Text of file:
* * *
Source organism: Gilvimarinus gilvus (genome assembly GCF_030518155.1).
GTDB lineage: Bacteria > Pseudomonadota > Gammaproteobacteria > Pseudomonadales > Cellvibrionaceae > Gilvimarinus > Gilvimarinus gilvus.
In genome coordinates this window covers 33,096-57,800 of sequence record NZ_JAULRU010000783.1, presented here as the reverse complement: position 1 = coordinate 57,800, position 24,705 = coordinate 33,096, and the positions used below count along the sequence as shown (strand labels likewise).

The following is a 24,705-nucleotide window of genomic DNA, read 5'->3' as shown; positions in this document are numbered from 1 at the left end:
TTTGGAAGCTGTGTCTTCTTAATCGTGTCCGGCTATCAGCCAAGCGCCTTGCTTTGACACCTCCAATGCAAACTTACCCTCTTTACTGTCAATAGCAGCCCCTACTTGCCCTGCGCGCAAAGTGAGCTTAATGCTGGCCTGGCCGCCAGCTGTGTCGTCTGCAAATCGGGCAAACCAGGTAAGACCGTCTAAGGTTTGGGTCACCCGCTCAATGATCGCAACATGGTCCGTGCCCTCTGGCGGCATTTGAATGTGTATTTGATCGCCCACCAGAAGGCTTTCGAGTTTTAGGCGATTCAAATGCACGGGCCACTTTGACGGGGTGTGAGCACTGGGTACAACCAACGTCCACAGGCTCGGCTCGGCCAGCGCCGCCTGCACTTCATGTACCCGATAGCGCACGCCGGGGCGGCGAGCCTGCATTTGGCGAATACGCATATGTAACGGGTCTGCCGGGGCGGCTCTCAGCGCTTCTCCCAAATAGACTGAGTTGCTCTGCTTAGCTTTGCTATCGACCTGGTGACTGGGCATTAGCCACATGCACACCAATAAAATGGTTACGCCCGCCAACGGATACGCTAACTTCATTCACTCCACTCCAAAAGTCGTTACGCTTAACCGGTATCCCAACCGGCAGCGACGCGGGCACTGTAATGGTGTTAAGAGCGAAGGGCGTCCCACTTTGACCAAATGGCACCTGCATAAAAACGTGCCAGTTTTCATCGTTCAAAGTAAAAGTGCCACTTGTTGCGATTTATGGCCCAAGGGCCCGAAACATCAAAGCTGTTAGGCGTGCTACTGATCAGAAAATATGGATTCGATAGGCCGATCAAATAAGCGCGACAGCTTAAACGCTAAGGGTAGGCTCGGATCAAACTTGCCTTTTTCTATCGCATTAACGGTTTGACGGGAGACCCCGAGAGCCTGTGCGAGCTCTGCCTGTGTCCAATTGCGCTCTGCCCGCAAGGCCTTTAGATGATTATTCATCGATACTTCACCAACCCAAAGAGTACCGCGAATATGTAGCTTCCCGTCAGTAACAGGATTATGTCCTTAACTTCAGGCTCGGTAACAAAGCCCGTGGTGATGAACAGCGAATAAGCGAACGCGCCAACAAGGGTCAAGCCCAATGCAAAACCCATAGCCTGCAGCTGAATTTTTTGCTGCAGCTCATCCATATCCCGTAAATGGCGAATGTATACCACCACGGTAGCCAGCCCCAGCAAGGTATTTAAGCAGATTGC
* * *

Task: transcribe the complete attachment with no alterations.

Source organism: Gilvimarinus gilvus (genome assembly GCF_030518155.1).
GTDB lineage: Bacteria > Pseudomonadota > Gammaproteobacteria > Pseudomonadales > Cellvibrionaceae > Gilvimarinus > Gilvimarinus gilvus.
In genome coordinates this window covers 33,096-57,800 of sequence record NZ_JAULRU010000783.1, presented here as the reverse complement: position 1 = coordinate 57,800, position 24,705 = coordinate 33,096, and the positions used below count along the sequence as shown (strand labels likewise).

The following is a 24,705-nucleotide window of genomic DNA, read 5'->3' as shown; positions in this document are numbered from 1 at the left end:
TTTGGAAGCTGTGTCTTCTTAATCGTGTCCGGCTATCAGCCAAGCGCCTTGCTTTGACACCTCCAATGCAAACTTACCCTCTTTACTGTCAATAGCAGCCCCTACTTGCCCTGCGCGCAAAGTGAGCTTAATGCTGGCCTGGCCGCCAGCTGTGTCGTCTGCAAATCGGGCAAACCAGGTAAGACCGTCTAAGGTTTGGGTCACCCGCTCAATGATCGCAACATGGTCCGTGCCCTCTGGCGGCATTTGAATGTGTATTTGATCGCCCACCAGAAGGCTTTCGAGTTTTAGGCGATTCAAATGCACGGGCCACTTTGACGGGGTGTGAGCACTGGGTACAACCAACGTCCACAGGCTCGGCTCGGCCAGCGCCGCCTGCACTTCATGTACCCGATAGCGCACGCCGGGGCGGCGAGCCTGCATTTGGCGAATACGCATATGTAACGGGTCTGCCGGGGCGGCTCTCAGCGCTTCTCCCAAATAGACTGAGTTGCTCTGCTTAGCTTTGCTATCGACCTGGTGACTGGGCATTAGCCACATGCACACCAATAAAATGGTTACGCCCGCCAACGGATACGCTAACTTCATTCACTCCACTCCAAAAGTCGTTACGCTTAACCGGTATCCCAACCGGCAGCGACGCGGGCACTGTAATGGTGTTAAGAGCGAAGGGCGTCCCACTTTGACCAAATGGCACCTGCATAAAAACGTGCCAGTTTTCATCGTTCAAAGTAAAAGTGCCACTTGTTGCGATTTATGGCCCAAGGGCCCGAAACATCAAAGCTGTTAGGCGTGCTACTGATCAGAAAATATGGATTCGATAGGCCGATCAAATAAGCGCGACAGCTTAAACGCTAAGGGTAGGCTCGGATCAAACTTGCCTTTTTCTATCGCATTAACGGTTTGACGGGAGACCCCGAGAGCCTGTGCGAGCTCTGCCTGTGTCCAATTGCGCTCTGCCCGCAAGGCCTTTAGATGATTATTCATCGATACTTCACCAACCCAAAGAGTACCGCGAATATGTAGCTTCCCGTCAGTAACAGGATTATGTCCTTAACTTCAGGCTCGGTAACAAAGCCCGTGGTGATGAACAGCGAATAAGCGAACGCGCCAACAAGGGTCAAGCCCAATGCAAAACCCATAGCCTGCAGCTGAATTTTTTGCTGCAGCTCATCCATATCCCGTAAATGGCGAATGTATACCACCACGGTAGCCAGCCCCAGCAAGGTATTTAAGCAGATTGC